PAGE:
Jira Query Language, or JQL, is a versatile tool that lets you find exactly what you’re looking for when searching for issues in Jira.
You can literally save hours of work by effectively searching your Jira instance. The jql may already be familiar to power users who use Jira on a daily basis. However, having good query writing skills can also be very helpful to other team members.
It is common for non-technical Jira users to avoid using JQL to its full potential. Employees who aren’t as familiar with technology may find terms like operators and keywords to be a little bit frightful.When I first started using Jira, it was certainly to me!
However, the purpose of this tool’s design was to make it accessible to everyone. When shown the right way, even non-technical users can get the hang of it. For example, if you want to find all issues assigned to yourself, just enter “my” in the search bar or type “r:me” to discover all of the issues you’ve mentioned. And this is only the beginning!
We’ll walk you through all the fundamental concepts you need to know to become an expert Jira searcher and master JQL in this guide.
Which is JQL?
One of Jira’s most effective tools is the Jira Query Language, or JQL.
Issues are filtered by the system using the following data: And, in turn, expedites the process of finding what you’re looking for:
Fields, Operators, Values, Keywords, and Functions For instance, if you wanted to find all unplanned issues, you could look for issues that have status fields that are not closed and empty fields for epic links and fix versions.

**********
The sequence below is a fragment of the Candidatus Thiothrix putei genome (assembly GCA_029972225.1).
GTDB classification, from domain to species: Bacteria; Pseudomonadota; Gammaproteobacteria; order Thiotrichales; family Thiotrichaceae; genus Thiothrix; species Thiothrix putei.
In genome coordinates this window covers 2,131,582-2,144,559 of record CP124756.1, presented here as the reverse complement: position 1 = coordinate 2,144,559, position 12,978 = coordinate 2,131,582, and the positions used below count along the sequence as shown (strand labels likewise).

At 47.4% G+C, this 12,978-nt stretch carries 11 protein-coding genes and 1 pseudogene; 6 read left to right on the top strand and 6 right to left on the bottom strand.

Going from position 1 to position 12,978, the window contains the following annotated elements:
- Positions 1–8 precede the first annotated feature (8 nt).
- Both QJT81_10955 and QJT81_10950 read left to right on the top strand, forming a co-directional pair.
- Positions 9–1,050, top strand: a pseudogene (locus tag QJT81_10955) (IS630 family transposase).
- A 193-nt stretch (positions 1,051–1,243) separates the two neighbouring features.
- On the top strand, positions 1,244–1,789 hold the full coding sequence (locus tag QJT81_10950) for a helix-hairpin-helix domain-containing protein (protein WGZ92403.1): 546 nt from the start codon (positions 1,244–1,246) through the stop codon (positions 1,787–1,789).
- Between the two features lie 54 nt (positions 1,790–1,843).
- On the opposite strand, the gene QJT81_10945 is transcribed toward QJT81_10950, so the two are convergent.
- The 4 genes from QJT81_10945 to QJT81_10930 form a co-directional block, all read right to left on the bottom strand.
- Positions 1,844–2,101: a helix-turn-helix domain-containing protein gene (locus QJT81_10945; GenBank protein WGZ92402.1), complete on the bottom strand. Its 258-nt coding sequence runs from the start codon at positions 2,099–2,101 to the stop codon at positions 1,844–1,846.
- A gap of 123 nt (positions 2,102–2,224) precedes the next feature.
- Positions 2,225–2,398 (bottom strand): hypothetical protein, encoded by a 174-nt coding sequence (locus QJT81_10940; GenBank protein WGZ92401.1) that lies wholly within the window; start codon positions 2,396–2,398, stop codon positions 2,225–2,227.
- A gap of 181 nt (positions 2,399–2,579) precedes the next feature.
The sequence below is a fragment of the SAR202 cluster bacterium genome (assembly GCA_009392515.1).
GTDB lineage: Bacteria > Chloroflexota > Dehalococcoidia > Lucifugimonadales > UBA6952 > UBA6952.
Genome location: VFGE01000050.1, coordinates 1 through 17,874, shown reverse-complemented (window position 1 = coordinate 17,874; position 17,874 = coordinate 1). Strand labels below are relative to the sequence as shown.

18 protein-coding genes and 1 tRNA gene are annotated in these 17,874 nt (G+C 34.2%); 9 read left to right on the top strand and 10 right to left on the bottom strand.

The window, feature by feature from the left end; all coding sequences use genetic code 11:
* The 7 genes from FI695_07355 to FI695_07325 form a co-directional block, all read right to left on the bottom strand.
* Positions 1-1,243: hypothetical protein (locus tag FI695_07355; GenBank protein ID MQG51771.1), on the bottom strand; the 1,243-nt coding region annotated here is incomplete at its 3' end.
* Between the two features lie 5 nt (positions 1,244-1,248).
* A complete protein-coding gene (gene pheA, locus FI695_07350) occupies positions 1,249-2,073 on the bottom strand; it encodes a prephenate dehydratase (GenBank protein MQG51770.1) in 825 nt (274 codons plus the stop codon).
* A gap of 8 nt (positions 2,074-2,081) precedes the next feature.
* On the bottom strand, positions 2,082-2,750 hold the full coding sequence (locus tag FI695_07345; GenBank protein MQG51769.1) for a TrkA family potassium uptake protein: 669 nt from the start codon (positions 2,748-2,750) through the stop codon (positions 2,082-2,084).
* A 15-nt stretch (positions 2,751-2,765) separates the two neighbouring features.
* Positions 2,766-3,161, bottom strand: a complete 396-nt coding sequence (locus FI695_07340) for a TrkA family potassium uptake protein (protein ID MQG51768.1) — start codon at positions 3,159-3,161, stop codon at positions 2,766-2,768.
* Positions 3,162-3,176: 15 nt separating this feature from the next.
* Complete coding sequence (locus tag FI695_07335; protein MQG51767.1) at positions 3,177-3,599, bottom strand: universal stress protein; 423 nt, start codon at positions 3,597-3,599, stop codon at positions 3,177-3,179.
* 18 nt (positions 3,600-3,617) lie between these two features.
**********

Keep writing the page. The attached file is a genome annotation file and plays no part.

Or, suppose you needed to determine whether your project has scope issues. You could narrow your search to issues that were previously assigned to a different sprint AND are not finished in the current sprint. This would inform you of the number of issues that were beyond the scope of the previous sprint and could not be resolved.
JQL is also getting better, particularly since Jira 8.0 was released. Currently running JQL searches 33% faster than Jira 7.12 and virtually eliminating memory issues when performing complex searches.
Overview of the Jira Query Language Interface The “Search for Issues” option can be found under “Issues” in the dropdown menu:
This will launch the search screen for Jira Query Language Interface. This screen opens the basic search tool by default which can be used to
Filter issues based on predefined fields like:
Status Assignee Project Contains Text The “Advanced” option can be found right next to the filters:
- You will have access to Jira JQL here.
- Basic vs Advanced Searching in Jira
- Basic searches in Jira are useful up to a certain point. They are simple to use and quick to fill out.
- However, as you are constrained by the existing forms, you will quickly reach their limitations.
- You will be creating your own JQL queries when you use Advanced Searching.
How to Break Down a JQL Query A JQL query is a set of words and operators that determine how far down your search Jira will go.
The queries for basic searches have already been constructed for you. However, you will need to start from scratch with them in JQL.
Keywords, fields, operators, and values make up every query.
Fields in Jira Query Language A field is a piece of information that describes problems. When you use basic searches, you fill these fields out.
Examples of Jira fields include:
- Issue type
- Fix Version
- Epic tag
You can view a list of all fields in Jira’s documentation.
The data points in your queries are called values in the Jira Query Language.
They basically fulfill your requirements in relation to your fields.
The Priority field, for instance, could have one of the following values: